Linux kernel: /proc/iomem-like output to kernel log during boot

This post was written by eli on March 5, 2017
Posted Under: ARM,Linux,Linux kernel

In order to have something similar to /proc/iomem printed out to the console (and dmesg), this piece of code can be implanted somewhere in the kernel code (in my case it was arch/arm/mach-zynq/common.c). It may be required to add #include headers, depending on the file it’s added to.

The original code that produces /proc/iomem is at kernel/resource.c.

static struct resource *adhoc_next_resource(struct resource *p, bool sibling_only)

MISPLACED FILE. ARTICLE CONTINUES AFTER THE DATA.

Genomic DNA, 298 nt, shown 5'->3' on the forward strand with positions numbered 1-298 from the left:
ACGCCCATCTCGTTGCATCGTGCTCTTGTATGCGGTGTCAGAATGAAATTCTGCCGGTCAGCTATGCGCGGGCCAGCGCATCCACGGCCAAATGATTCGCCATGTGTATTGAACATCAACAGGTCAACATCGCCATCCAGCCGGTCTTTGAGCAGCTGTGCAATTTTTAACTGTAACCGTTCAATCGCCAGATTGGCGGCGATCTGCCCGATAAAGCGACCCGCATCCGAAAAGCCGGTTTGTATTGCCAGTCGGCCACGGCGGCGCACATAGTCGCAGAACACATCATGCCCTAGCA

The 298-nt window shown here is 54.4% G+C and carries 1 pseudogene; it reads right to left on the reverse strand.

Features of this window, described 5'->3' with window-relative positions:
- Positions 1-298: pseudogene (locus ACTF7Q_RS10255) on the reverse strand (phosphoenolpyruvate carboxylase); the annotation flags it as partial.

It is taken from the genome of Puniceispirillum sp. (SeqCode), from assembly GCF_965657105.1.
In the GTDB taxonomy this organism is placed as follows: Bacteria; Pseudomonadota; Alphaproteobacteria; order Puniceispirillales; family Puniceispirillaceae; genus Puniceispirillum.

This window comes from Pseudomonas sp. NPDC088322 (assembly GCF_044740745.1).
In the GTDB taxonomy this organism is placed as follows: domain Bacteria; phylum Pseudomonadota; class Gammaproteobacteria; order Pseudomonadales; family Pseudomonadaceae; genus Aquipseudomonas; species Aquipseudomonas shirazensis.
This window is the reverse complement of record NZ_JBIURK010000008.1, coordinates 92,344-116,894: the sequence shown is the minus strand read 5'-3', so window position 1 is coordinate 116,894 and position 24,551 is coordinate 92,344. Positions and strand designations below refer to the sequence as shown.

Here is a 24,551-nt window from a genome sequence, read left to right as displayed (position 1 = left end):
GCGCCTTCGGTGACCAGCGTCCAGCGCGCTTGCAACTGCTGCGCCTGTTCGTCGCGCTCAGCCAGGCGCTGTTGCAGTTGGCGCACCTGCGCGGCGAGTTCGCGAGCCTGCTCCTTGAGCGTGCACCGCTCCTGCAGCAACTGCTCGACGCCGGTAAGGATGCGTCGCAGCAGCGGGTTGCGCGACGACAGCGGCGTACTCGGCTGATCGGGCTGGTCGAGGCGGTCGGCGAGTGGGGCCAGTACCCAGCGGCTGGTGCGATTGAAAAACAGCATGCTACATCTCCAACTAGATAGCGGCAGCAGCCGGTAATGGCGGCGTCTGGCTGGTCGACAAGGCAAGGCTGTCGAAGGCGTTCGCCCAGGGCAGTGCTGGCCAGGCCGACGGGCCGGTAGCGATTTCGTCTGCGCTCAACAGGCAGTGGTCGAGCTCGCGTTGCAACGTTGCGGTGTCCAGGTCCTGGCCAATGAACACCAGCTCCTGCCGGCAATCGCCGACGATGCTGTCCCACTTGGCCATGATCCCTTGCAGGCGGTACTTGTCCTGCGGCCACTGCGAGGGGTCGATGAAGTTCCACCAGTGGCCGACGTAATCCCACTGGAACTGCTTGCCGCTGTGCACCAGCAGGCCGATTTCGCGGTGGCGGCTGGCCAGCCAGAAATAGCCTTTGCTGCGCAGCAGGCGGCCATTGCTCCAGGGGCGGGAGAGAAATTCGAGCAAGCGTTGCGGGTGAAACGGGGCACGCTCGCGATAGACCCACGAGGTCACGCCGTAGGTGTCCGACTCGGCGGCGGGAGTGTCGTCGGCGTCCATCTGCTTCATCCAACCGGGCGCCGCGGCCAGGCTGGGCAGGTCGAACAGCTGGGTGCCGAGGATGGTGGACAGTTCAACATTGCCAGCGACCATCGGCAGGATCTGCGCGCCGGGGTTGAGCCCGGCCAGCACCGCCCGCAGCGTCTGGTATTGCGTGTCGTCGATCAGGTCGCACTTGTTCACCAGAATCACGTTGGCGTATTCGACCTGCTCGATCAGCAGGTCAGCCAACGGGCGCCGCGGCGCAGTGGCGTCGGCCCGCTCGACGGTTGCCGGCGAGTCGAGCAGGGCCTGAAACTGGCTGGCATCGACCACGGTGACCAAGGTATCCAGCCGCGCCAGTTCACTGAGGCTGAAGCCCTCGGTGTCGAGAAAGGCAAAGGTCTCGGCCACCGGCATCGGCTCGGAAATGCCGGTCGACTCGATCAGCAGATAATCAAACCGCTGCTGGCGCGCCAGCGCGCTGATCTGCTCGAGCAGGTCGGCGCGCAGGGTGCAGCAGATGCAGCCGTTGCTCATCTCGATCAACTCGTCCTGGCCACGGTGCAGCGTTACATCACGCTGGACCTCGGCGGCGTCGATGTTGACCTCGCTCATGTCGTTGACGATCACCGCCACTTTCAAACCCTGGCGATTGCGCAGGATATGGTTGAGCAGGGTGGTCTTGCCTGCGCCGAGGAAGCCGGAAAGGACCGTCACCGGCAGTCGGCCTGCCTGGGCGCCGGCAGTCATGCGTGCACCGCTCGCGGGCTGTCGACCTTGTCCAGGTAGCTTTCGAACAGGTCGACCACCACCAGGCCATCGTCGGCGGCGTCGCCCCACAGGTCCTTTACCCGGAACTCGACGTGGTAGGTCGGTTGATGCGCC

/* Caller wants to traverse through siblings only */
  if (sibling_only)
    return p->sibling;

  if (p->child)
    return p->child;
  while (!p->sibling && p->parent)
    p = p->parent;
  return p->sibling;

static void print_iomem(void)
  struct resource *r = &iomem_resource;
  int width = r->end < 0x10000 ? 4 : 8;
  pr_info("iomem mapping:\n");
  while (r) {
    pr_info("%0*llx-%0*llx : %s\n",
             width, (unsigned long long) r->start,
	     width, (unsigned long long) r->end,
	     r->name ? r->name : "");
    r = adhoc_next_resource(r, false);

And then call print_iomem(). The output differs only from /proc/iomem in that it lacks the indentations representing the nesting of memory regions.

This was useful for me to get a snapshot during an early stage of Linux’ boot.

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